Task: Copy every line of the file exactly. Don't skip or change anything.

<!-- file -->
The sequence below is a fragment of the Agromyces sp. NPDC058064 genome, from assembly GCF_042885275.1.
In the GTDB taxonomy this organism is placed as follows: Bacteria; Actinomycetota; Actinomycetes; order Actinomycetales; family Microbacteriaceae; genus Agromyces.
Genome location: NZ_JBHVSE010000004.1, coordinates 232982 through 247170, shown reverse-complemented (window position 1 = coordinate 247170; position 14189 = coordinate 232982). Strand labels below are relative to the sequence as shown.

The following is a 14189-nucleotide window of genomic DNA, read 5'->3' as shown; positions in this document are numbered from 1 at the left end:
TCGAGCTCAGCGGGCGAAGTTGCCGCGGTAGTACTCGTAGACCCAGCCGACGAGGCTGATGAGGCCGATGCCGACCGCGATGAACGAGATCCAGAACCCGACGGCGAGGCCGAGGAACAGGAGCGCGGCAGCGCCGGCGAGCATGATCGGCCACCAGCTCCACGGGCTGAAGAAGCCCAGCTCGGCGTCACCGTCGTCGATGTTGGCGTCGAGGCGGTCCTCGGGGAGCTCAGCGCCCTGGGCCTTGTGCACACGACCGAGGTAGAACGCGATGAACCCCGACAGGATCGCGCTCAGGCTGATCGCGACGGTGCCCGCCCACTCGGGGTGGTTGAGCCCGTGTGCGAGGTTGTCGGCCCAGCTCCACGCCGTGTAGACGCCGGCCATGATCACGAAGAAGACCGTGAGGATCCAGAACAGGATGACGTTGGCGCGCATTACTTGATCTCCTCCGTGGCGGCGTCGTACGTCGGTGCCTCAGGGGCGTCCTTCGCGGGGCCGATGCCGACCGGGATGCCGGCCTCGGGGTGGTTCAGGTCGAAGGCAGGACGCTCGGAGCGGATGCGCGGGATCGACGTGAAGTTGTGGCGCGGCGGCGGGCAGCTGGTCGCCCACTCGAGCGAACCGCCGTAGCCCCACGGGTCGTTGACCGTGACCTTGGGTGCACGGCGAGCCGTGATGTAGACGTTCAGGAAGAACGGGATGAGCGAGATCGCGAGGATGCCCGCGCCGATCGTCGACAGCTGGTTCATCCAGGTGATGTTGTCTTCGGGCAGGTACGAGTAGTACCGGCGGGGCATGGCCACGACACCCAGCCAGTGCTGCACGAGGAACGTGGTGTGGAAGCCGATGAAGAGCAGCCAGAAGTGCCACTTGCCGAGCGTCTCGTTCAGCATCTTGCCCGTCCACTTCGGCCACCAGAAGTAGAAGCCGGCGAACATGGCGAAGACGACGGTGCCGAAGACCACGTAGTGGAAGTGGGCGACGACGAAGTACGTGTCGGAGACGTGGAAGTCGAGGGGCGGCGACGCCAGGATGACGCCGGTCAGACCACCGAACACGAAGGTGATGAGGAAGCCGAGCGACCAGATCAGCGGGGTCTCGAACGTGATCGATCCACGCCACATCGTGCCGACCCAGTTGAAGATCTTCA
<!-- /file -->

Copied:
The sequence below is a fragment of the Agromyces sp. NPDC058064 genome, from assembly GCF_042885275.1.
In the GTDB taxonomy this organism is placed as follows: Bacteria; Actinomycetota; Actinomycetes; order Actinomycetales; family Microbacteriaceae; genus Agromyces.
Genome location: NZ_JBHVSE010000004.1, coordinates 232982 through 247170, shown reverse-complemented (window position 1 = coordinate 247170; position 14189 = coordinate 232982). Strand labels below are relative to the sequence as shown.

The following is a 14189-nucleotide window of genomic DNA, read 5'->3' as shown; positions in this document are numbered from 1 at the left end:
TCGAGCTCAGCGGGCGAAGTTGCCGCGGTAGTACTCGTAGACCCAGCCGACGAGGCTGATGAGGCCGATGCCGACCGCGATGAACGAGATCCAGAACCCGACGGCGAGGCCGAGGAACAGGAGCGCGGCAGCGCCGGCGAGCATGATCGGCCACCAGCTCCACGGGCTGAAGAAGCCCAGCTCGGCGTCACCGTCGTCGATGTTGGCGTCGAGGCGGTCCTCGGGGAGCTCAGCGCCCTGGGCCTTGTGCACACGACCGAGGTAGAACGCGATGAACCCCGACAGGATCGCGCTCAGGCTGATCGCGACGGTGCCCGCCCACTCGGGGTGGTTGAGCCCGTGTGCGAGGTTGTCGGCCCAGCTCCACGCCGTGTAGACGCCGGCCATGATCACGAAGAAGACCGTGAGGATCCAGAACAGGATGACGTTGGCGCGCATTACTTGATCTCCTCCGTGGCGGCGTCGTACGTCGGTGCCTCAGGGGCGTCCTTCGCGGGGCCGATGCCGACCGGGATGCCGGCCTCGGGGTGGTTCAGGTCGAAGGCAGGACGCTCGGAGCGGATGCGCGGGATCGACGTGAAGTTGTGGCGCGGCGGCGGGCAGCTGGTCGCCCACTCGAGCGAACCGCCGTAGCCCCACGGGTCGTTGACCGTGACCTTGGGTGCACGGCGAGCCGTGATGTAGACGTTCAGGAAGAACGGGATGAGCGAGATCGCGAGGATGCCCGCGCCGATCGTCGACAGCTGGTTCATCCAGGTGATGTTGTCTTCGGGCAGGTACGAGTAGTACCGGCGGGGCATGGCCACGACACCCAGCCAGTGCTGCACGAGGAACGTGGTGTGGAAGCCGATGAAGAGCAGCCAGAAGTGCCACTTGCCGAGCGTCTCGTTCAGCATCTTGCCCGTCCACTTCGGCCACCAGAAGTAGAAGCCGGCGAACATGGCGAAGACGACGGTGCCGAAGACCACGTAGTGGAAGTGGGCGACGACGAAGTACGTGTCGGAGACGTGGAAGTCGAGGGGCGGCGACGCCAGGATGACGCCGGTCAGACCACCGAACACGAAGGTGATGAGGAAGCCGAGCGACCAGATCAGCGGGGTCTCGAACGTGATCGATCCACGCCACATCGTGCCGACCCAGTTGAAGATCTTCA